Somehow I had managed to escape the flesh-eating, frenzied swarm of red fire ants that had been circling in the bottom of the boat as I anticipated our arrival. Size certainly doesn’t matter when it comes to fire ants, an entomological force to be reckoned with.
I stepped out of the small wooden canoe-like craft as we aligned ourselves along the Mekong’s river edge. It had been raining the last few days and so I was unprepared for the muddy hill as I tripped my way to the top of the steep river bank. At the top, I stood up, taking care not to slide back down the literal slippery slope.
The first thing I noticed was a rusty well pump handle not three metres away. I moved closer and pushed back the jungle brush to see if it was working. It wasn’t. In bold rusty letters the name of the NGO was branded on the side of the fifteen-year-old pump, installed in 1999. It was clear that those who funded the water project would not be as proud of their wells today as they were the day after drilling down into the jungle water table.
As we travelled throughout the community we found rusty wells littered here and there. Same NGO. Same problem. The wells hadn’t been used in years. With a ghost town feel to them, I thought that these could be a perfect example of a shoddy needs assessment. Had they asked a few more questions, would perhaps these wells still be in use today?
As a philosopher, it’s the questions in which I have always been most interested, especially in development work. Answers often leave little room for creative growth. They can easily shut down the conversation. But for me that’s what development is all about—the dialogue.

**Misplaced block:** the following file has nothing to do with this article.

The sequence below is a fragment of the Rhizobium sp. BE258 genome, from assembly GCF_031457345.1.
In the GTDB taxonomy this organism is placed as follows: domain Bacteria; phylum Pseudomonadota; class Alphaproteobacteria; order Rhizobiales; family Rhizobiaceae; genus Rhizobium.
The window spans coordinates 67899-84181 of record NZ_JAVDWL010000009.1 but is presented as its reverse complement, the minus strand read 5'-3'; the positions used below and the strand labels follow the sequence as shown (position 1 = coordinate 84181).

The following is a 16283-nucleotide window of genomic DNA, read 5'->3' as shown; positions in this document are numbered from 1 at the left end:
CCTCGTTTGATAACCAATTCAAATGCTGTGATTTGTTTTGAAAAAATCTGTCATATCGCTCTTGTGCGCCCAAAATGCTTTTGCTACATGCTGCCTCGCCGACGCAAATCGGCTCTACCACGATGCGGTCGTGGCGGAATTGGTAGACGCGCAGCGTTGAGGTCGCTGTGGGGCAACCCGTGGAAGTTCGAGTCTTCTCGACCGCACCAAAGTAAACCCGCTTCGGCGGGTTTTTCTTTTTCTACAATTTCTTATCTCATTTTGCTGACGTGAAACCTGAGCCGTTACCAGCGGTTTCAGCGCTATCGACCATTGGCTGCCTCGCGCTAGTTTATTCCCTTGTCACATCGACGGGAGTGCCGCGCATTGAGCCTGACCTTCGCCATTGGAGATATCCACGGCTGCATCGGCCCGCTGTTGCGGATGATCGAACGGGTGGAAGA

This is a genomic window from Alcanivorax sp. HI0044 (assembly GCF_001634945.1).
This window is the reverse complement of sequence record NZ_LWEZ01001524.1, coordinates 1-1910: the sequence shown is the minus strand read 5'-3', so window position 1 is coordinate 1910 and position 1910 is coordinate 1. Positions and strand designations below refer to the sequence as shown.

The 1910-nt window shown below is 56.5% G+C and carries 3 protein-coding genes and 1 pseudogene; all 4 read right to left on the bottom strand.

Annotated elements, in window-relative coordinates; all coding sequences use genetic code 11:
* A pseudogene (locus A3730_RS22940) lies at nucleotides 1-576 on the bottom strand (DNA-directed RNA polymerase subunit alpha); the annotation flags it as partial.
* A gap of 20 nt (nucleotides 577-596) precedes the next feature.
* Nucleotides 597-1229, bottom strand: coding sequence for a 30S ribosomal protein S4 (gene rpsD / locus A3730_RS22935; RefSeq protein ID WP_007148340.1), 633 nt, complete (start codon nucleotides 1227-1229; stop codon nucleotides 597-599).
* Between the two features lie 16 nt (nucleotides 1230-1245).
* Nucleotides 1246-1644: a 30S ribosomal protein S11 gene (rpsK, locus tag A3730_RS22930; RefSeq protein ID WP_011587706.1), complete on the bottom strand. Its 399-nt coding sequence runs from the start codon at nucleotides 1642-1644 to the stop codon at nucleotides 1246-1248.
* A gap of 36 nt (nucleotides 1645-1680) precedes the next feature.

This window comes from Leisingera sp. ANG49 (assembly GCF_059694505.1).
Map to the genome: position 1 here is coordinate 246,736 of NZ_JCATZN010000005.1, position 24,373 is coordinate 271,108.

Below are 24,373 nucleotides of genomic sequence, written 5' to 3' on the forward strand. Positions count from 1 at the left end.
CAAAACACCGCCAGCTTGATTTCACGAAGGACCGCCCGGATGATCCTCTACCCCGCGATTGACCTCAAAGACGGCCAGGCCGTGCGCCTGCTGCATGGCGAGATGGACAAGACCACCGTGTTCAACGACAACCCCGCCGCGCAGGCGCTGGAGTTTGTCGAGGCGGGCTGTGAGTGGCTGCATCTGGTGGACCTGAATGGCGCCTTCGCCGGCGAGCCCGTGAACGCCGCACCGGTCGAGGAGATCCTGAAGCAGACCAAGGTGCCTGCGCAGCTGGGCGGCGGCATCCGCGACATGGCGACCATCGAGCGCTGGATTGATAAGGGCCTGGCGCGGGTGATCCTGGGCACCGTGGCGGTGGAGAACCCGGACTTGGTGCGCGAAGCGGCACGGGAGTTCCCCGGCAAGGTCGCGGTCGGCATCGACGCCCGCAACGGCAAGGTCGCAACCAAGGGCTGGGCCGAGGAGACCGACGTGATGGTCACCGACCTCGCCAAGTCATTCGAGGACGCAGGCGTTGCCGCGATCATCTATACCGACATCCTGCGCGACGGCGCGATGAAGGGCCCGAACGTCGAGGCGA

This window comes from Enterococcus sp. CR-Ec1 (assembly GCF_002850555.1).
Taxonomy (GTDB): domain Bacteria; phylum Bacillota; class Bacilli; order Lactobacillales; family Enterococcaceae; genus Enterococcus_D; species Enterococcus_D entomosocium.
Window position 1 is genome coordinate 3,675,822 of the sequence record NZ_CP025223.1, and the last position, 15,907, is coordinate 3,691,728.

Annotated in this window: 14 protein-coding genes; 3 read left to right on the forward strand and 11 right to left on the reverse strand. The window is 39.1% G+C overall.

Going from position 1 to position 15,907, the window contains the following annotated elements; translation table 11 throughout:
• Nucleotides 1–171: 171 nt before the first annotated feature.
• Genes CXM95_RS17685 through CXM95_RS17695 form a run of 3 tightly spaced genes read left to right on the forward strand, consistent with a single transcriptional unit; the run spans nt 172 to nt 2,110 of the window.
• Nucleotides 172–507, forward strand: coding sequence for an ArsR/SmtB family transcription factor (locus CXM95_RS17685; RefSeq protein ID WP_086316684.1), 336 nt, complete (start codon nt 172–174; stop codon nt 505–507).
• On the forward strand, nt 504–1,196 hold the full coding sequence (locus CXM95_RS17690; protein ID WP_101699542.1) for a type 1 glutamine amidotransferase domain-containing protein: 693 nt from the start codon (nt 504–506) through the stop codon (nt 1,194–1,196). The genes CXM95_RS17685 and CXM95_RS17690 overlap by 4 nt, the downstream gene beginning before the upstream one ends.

As the day passed, we visited families throughout the area. I played some pool on a worn out and warped table, protected from the elements only somewhat by some bamboo and straw. I lost the game, badly. A few men we’re having a great time gambling away a little money on what appeared to be a dice game of a particular sort. They let me lose in this game too.
But as we played, I learned the abandoned well pumps were rusty not because the community lost interest; nor because of insufficient community-based training; nor because of a poor needs assessment.
Who could have known back then that industry situated on the Mekong a thousand miles away would compromise the water supply of this quiet Cambodian community?
Arsenic—a deadly chemical hard to taste and impossible to see—a polluted water table. And so, the wells rusted away.
I couldn’t help but wonder if the poisonous chemical would take the rust clean off the now useless pumps.
From the "Barefoot Guide to working with organizations and social change" www.barefootguide.org
David Peck is the founder and Executive Director of SoChange, a groundbreaking organization which works alongside members of the non-governmental and corporate communities in areas such as project design, fundraising, advocacy, CSR and philanthropy. SoChange has recently spearheaded events such as Why Everything Must Change, which brought together prominent social justice advocates, and the Mosquitoes Suck tour and campaign, which raises funds and awareness for malaria alleviation efforts in Africa.
This post originally appeared at: http://www.how-matters.org/2012/06/07/floating-in-from-up-stream/